Consensus in Taiwan is ECFA precondition

During a discussion with journalists last Friday, President Ma Ying-jeou stated that his Chinese Nationalist Party (Kuomintang) government could sign an "economic cooperation framework agreement" with the authoritarian People's Republic of China even if Taiwan's opposition parties and other interests opposed the so-called ECFA.
We believe that such a course would be extremely damaging for Taiwan's national economic and political interests and very unwise for the ruling KMT itself.
During his chat with reporters, Ma expressed a welcome willingness and even eagerness to hear dissenting views, but unfortunately, the president's statements also raised doubts as to how seriously divergent views or criticism would be taken.
For example, the president expressed his belief that "support for ECFA was in the majority," but fails to realize that his subsequent acknowledgment that "most people do not understand" what an ECFA is or what obligations such a pact would entail throughly compromised the weight of his claim of majority support.
Moreover, the president seems not to realize that a process of public debate and discussion toward a consensus position on ECFA is essential precisely because many Taiwan citizens, and perhaps a majority, are unconvinced for good reason that such a pact will not impinge on Taiwan's sovereignty or harm our long-term interests.
No more black boxes
While a poll released Monday by the Research, Evaluation and Development Commission showed that 51 percent of 1,083 persons polled support an ECFA, Ma is correct that current polls indicate that a narrow majority of Taiwan citizens currently support an ECFA, other polls conducted by pro-KMT government media show a far more complex picture.
For example, a survey of 1,113 Taiwan adults released by the staunchly pro-KMT TVBS network March 11 showed that only 29 percent supported an ECFA with the PRC with 31 percent opposed and 41 percent saying they did not know or had no opinion.
Moreover, 71 percent told TVBS that they did not understand the nature or content of the proposed ECFA, with 29 percent professing such knowledge, while 87 percent said it was incumbent on the KMT government to explain the proposed pact and 69 percent said the Ma government had not yet done so.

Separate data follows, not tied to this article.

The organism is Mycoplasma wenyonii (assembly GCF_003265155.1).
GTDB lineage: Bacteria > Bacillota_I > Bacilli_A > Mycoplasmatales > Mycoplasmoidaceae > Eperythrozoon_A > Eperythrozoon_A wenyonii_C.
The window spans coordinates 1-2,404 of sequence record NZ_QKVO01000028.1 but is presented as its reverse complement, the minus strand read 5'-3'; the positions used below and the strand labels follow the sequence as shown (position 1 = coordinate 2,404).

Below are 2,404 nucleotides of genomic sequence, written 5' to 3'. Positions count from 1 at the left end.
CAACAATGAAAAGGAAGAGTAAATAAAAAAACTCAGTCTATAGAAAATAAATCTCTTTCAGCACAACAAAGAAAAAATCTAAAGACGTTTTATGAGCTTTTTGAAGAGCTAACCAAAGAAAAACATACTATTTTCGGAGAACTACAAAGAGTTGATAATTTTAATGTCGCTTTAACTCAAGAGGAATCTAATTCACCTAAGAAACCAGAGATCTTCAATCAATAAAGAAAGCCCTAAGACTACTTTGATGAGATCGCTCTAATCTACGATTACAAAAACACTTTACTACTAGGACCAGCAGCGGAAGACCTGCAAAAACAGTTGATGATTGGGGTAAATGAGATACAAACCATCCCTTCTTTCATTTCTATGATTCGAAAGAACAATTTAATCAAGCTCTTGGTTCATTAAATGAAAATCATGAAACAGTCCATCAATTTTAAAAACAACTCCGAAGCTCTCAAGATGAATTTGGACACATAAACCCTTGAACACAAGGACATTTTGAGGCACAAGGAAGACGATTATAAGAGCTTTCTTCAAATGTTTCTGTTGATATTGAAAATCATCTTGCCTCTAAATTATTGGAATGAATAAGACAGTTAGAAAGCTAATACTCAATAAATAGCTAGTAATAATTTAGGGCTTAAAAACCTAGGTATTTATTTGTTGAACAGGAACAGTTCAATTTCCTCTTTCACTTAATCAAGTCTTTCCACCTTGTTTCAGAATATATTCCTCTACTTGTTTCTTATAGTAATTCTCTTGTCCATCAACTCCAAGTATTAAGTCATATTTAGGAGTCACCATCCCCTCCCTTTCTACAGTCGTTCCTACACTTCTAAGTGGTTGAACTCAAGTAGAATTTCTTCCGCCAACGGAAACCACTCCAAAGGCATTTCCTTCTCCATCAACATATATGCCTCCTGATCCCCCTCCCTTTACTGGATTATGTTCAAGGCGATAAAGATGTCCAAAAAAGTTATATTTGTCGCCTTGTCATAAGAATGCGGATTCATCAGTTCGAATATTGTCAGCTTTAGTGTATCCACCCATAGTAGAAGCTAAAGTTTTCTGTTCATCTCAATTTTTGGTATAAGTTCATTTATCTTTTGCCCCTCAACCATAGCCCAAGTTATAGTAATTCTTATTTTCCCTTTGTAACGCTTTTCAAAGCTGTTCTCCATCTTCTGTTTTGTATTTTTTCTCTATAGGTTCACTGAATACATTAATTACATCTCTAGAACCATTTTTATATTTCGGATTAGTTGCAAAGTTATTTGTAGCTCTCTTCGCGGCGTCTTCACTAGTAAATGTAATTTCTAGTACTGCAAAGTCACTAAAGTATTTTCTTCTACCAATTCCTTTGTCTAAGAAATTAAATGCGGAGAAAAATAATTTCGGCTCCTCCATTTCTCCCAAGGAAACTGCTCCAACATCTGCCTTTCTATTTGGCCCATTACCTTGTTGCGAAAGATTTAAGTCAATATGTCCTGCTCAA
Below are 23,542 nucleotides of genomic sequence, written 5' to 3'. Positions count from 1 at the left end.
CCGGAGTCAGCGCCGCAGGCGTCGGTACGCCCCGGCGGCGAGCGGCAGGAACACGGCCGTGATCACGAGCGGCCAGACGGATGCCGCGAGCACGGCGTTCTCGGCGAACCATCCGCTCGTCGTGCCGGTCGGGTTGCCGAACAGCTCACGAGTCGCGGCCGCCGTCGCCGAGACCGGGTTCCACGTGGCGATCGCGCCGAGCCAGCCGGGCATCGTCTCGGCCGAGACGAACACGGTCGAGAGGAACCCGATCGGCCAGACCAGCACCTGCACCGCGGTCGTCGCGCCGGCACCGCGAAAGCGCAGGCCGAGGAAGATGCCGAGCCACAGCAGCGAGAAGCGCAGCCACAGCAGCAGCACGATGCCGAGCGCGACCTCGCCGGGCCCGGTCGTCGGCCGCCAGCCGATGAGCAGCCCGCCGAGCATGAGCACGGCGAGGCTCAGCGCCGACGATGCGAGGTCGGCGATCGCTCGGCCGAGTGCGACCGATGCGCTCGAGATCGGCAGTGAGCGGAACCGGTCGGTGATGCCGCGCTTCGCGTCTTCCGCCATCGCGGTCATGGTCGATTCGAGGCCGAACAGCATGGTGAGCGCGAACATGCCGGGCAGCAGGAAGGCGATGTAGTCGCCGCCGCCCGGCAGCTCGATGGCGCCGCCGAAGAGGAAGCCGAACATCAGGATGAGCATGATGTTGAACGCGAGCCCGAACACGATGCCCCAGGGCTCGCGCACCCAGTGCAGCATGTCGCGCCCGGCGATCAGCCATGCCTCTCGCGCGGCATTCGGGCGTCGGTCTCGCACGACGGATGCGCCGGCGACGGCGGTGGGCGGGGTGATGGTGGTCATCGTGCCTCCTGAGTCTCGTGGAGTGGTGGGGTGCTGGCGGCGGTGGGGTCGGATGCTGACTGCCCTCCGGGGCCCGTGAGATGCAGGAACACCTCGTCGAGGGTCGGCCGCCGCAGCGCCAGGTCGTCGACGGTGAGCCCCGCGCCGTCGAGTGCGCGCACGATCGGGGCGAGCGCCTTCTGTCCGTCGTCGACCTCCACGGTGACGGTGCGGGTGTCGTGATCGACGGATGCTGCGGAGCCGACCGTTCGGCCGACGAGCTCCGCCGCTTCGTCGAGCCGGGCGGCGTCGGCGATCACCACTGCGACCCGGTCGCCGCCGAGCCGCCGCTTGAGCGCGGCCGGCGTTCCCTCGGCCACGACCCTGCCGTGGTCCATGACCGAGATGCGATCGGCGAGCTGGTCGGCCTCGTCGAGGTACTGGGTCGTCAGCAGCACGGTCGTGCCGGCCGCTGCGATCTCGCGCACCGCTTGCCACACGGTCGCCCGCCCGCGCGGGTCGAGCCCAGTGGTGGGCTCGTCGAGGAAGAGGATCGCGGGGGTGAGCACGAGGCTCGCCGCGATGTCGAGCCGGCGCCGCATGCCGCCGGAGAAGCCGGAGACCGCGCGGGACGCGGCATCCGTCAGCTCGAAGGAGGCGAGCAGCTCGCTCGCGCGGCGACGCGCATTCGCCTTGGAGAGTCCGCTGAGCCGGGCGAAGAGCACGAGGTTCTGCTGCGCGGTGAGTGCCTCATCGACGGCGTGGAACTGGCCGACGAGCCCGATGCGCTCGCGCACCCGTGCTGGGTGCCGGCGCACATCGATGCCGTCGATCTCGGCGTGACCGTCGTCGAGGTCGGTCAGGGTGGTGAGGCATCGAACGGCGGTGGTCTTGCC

Moreover, 43 percent maintained that Ma was "excessively slanted toward China," with 40 percent disagreeing, and 44 percent said they lacked confidence in Ma's ability to uphold Taiwan's interests in the process of signing an ECFA with the PRC with only 37 percent expressing confidence.
In addition, despite the KMT government's position that there was no need to ratify such an pact by national citizen referendum, 48 percent of citizens polled by TVBS want ratification by referendum with 36 percent opposed.
A similar poll of 1,003 Taiwan adults by the Global Views Monthly carried out March 15-17 showed that 52.4 percent agreed that the government should sign a ECFA with China on the precondition that "the benefits to Taiwan are greater than the disadvantaged," while 28.4 percent opposed such a pact out of concern that Taiwan would be pulled toward unification.
Moreover, the vast majority of citizens want talks on an ECFA taken out of the "black box" of consultations between Taipei's quasi-official Straits Exchange Foundation and Beijing's Association for Relations Across the Taiwan Straits, which are based on the secretive party-to-party "dialogue" between the KMT and the PRC's ruling Chinese Communist Party.
Nearly 66 percent believed that ECFA negotiations should be conducted by our respective delegations in the World Trade Organization and only 7.4 percent agreed with using the SEF-ARATS.
Moreover, both polls showed that Ma cannot rely on his March 22, 2008 mandate as Global Views reported that 58.3 percent are now dissatisfied with his performance and only 28.6 percent approving and while a TVBS poll of 1,012 adults released March 19 showed that only 29 percent were satisfied and 49 percent dissatisfied with Ma's record.
Given the apparent lack of robust support in ECFA and the lack of confidence in the KMT government's capability to defend Taiwan's interests in such talks, it would be advisable for Ma to break with the KMT government's practice of decision-making behind closed.
Precisely because of the manifest importance of an ECFA to Taiwan's future, any attempt by the KMT government to railroad such a pact with China over the objections of opposition parties and the doubts of a majority or a large plurality of the Taiwan people would create major risks to its implementation and the legitimacy of the KMT government.
President Ma may not realize that last March's mandate only permits he and his party to govern Taiwan for four years and does not constitute a blank check to impose an electoral autocracy.
Hence, the public would benefit from a face to face public discussion between President Ma and DPP Chairwoman Tsai Ing-wen on core economic and political issues involved with a ECFA with the PRC and we urge both leaders to cease petty sparring and arrange such a session as soon as possible.